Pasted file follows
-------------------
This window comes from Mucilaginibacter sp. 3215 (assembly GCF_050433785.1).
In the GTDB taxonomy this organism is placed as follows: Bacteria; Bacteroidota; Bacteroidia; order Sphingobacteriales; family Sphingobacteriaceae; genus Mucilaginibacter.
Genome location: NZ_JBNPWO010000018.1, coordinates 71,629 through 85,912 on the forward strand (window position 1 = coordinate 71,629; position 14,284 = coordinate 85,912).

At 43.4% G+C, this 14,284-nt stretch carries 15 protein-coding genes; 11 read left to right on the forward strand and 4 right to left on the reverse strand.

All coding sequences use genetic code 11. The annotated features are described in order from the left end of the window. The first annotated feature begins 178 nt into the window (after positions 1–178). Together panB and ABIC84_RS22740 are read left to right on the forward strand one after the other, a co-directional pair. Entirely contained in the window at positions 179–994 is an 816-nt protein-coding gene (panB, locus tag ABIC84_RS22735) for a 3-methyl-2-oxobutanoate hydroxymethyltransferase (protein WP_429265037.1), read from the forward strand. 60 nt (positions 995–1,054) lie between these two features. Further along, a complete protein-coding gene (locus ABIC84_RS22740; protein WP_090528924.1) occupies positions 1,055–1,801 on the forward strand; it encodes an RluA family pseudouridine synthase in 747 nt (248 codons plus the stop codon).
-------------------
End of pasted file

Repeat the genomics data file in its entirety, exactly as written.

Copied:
This window comes from Mucilaginibacter sp. 3215 (assembly GCF_050433785.1).
In the GTDB taxonomy this organism is placed as follows: Bacteria; Bacteroidota; Bacteroidia; order Sphingobacteriales; family Sphingobacteriaceae; genus Mucilaginibacter.
Genome location: NZ_JBNPWO010000018.1, coordinates 71,629 through 85,912 on the forward strand (window position 1 = coordinate 71,629; position 14,284 = coordinate 85,912).

At 43.4% G+C, this 14,284-nt stretch carries 15 protein-coding genes; 11 read left to right on the forward strand and 4 right to left on the reverse strand.

All coding sequences use genetic code 11. The annotated features are described in order from the left end of the window. The first annotated feature begins 178 nt into the window (after positions 1–178). Together panB and ABIC84_RS22740 are read left to right on the forward strand one after the other, a co-directional pair. Entirely contained in the window at positions 179–994 is an 816-nt protein-coding gene (panB, locus tag ABIC84_RS22735) for a 3-methyl-2-oxobutanoate hydroxymethyltransferase (protein WP_429265037.1), read from the forward strand. 60 nt (positions 995–1,054) lie between these two features. Further along, a complete protein-coding gene (locus ABIC84_RS22740; protein WP_090528924.1) occupies positions 1,055–1,801 on the forward strand; it encodes an RluA family pseudouridine synthase in 747 nt (248 codons plus the stop codon).